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Study Design. Vertebral defects were created in a validated 3D finite element model (FEM) to simulate destructive tubercular lesions of increasing severity. Forces in various parts of the spine were then calculated and correlated to deformity progression and growth modulation (GM) changes.

Objective. To understand the biomechanical basis of GM, which governs spinal growth and the progression of kyphosis in posttubercular kyphotic (PTK) deformities.

Summary of Background Data. Hueter-Volkmann Law (HVL), Chondral Growth Force Response Curve (CGFRC), and Regional Growth Acceleratory Phenomenon have all been proposed to explain the modulation of growth in limbs but have not been tested in vertebral end plates (VEP). We have previously documented various GM changes in posttubercular kyphotic. By simulating the kyphotic collapse in a validated FEM, the mechanical basis of GM can be established.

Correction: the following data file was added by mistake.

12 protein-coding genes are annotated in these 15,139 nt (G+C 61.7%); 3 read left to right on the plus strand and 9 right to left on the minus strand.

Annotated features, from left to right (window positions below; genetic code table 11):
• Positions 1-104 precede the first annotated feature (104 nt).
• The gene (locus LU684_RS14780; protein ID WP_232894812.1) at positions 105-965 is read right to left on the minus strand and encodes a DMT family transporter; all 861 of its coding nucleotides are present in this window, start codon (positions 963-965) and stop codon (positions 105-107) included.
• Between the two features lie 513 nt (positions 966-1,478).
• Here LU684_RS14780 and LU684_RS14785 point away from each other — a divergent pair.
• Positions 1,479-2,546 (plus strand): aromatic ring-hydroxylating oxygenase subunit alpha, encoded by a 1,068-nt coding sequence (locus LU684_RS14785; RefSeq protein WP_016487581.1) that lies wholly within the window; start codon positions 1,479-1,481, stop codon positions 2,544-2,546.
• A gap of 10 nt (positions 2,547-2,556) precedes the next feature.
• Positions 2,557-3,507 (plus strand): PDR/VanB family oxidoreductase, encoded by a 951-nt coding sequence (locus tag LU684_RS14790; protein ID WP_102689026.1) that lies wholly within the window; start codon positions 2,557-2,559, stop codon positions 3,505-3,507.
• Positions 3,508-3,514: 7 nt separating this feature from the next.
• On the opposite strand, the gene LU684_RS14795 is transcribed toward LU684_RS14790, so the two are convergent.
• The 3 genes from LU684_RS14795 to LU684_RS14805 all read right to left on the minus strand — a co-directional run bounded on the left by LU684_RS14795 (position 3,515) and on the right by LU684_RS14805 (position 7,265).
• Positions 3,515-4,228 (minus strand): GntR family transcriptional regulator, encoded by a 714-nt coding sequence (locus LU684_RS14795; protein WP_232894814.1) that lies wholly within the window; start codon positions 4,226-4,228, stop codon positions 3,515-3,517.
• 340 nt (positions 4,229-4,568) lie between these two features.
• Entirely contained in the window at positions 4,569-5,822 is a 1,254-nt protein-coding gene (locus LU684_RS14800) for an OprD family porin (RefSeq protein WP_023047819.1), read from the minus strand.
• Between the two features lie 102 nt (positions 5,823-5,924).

Methods. Sixty-three children with tuberculosis treated conservatively formed the clinical material. The progress of deformity and GM changes in the fusion mass and the kyphotic curve was documented. Defects simulating lesions of four levels of severity (types A, B, C, and D) were created in a validated 3D FEM and subjected to load till restabilization occurred. The stresses at the end plates, discs, facet joints, and the points of contact were calculated.

Results. Regional Growth Acceleratory Phenomenon and favorable growth changes were found in type A collapse where the facets were intact. With increasing destruction, the forces in the facet capsules increased beyond 30 MPa predicting facet dislocations in types B, C, and D collapse. As the contact stress on the VEP increased to 16.6 MPa (type B) and 40 MPa (type C), this was associated with growth suppression. Type D collapse involved facet dislocation at multiple levels leading to "Buckling Collapse". Acceleratory growth was found both in tension and compression phases proving that VEP growth followed principles of CGFRC rather than HVL.

Conclusion. This is the first study in the current literature to demonstrate that spinal growth follows CGFRC rather than HVL. This observation opens a potential window of opportunity to treat spinal deformities by mechanical GM.

(C) 2011 Lippincott Williams & Wilkins, Inc.